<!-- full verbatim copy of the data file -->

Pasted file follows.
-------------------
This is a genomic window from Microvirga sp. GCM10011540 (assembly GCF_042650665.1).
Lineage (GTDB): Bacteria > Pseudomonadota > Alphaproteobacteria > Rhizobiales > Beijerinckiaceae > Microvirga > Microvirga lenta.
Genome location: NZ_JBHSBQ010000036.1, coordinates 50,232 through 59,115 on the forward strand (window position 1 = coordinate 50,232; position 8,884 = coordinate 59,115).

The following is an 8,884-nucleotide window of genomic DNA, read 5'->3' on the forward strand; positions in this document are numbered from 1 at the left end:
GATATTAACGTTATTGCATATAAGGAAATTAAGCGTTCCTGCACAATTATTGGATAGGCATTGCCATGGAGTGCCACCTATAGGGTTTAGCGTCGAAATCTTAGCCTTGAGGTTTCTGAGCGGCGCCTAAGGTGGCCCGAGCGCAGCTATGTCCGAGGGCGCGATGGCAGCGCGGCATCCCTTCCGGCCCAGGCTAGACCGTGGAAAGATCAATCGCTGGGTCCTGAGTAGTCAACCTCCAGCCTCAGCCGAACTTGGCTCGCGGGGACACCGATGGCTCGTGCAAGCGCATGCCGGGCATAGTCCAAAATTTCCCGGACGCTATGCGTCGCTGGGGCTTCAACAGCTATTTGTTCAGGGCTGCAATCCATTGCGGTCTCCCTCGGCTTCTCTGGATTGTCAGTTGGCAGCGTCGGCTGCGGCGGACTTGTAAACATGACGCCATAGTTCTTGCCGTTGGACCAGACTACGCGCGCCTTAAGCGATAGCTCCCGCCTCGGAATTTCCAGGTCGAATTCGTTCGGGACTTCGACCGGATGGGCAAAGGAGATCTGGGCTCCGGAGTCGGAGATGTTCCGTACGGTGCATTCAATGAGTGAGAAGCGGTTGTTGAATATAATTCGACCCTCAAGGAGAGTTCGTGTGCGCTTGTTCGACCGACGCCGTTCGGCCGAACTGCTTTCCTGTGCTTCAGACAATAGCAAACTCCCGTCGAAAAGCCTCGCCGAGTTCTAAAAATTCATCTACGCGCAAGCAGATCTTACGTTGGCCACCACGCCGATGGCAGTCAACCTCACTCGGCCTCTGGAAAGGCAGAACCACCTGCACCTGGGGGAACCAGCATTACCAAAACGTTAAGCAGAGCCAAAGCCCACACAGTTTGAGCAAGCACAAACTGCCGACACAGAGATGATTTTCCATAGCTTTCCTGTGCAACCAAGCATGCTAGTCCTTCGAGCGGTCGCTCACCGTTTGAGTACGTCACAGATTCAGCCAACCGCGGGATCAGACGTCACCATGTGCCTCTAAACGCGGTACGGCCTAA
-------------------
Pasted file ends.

This is a genomic window from Microvirga sp. GCM10011540 (assembly GCF_042650665.1).
Lineage (GTDB): Bacteria > Pseudomonadota > Alphaproteobacteria > Rhizobiales > Beijerinckiaceae > Microvirga > Microvirga lenta.
Genome location: NZ_JBHSBQ010000036.1, coordinates 50,232 through 59,115 on the forward strand (window position 1 = coordinate 50,232; position 8,884 = coordinate 59,115).

The following is an 8,884-nucleotide window of genomic DNA, read 5'->3' on the forward strand; positions in this document are numbered from 1 at the left end:
GATATTAACGTTATTGCATATAAGGAAATTAAGCGTTCCTGCACAATTATTGGATAGGCATTGCCATGGAGTGCCACCTATAGGGTTTAGCGTCGAAATCTTAGCCTTGAGGTTTCTGAGCGGCGCCTAAGGTGGCCCGAGCGCAGCTATGTCCGAGGGCGCGATGGCAGCGCGGCATCCCTTCCGGCCCAGGCTAGACCGTGGAAAGATCAATCGCTGGGTCCTGAGTAGTCAACCTCCAGCCTCAGCCGAACTTGGCTCGCGGGGACACCGATGGCTCGTGCAAGCGCATGCCGGGCATAGTCCAAAATTTCCCGGACGCTATGCGTCGCTGGGGCTTCAACAGCTATTTGTTCAGGGCTGCAATCCATTGCGGTCTCCCTCGGCTTCTCTGGATTGTCAGTTGGCAGCGTCGGCTGCGGCGGACTTGTAAACATGACGCCATAGTTCTTGCCGTTGGACCAGACTACGCGCGCCTTAAGCGATAGCTCCCGCCTCGGAATTTCCAGGTCGAATTCGTTCGGGACTTCGACCGGATGGGCAAAGGAGATCTGGGCTCCGGAGTCGGAGATGTTCCGTACGGTGCATTCAATGAGTGAGAAGCGGTTGTTGAATATAATTCGACCCTCAAGGAGAGTTCGTGTGCGCTTGTTCGACCGACGCCGTTCGGCCGAACTGCTTTCCTGTGCTTCAGACAATAGCAAACTCCCGTCGAAAAGCCTCGCCGAGTTCTAAAAATTCATCTACGCGCAAGCAGATCTTACGTTGGCCACCACGCCGATGGCAGTCAACCTCACTCGGCCTCTGGAAAGGCAGAACCACCTGCACCTGGGGGAACCAGCATTACCAAAACGTTAAGCAGAGCCAAAGCCCACACAGTTTGAGCAAGCACAAACTGCCGACACAGAGATGATTTTCCATAGCTTTCCTGTGCAACCAAGCATGCTAGTCCTTCGAGCGGTCGCTCACCGTTTGAGTACGTCACAGATTCAGCCAACCGCGGGATCAGACGTCACCATGTGCCTCTAAACGCGGTACGGCCTAA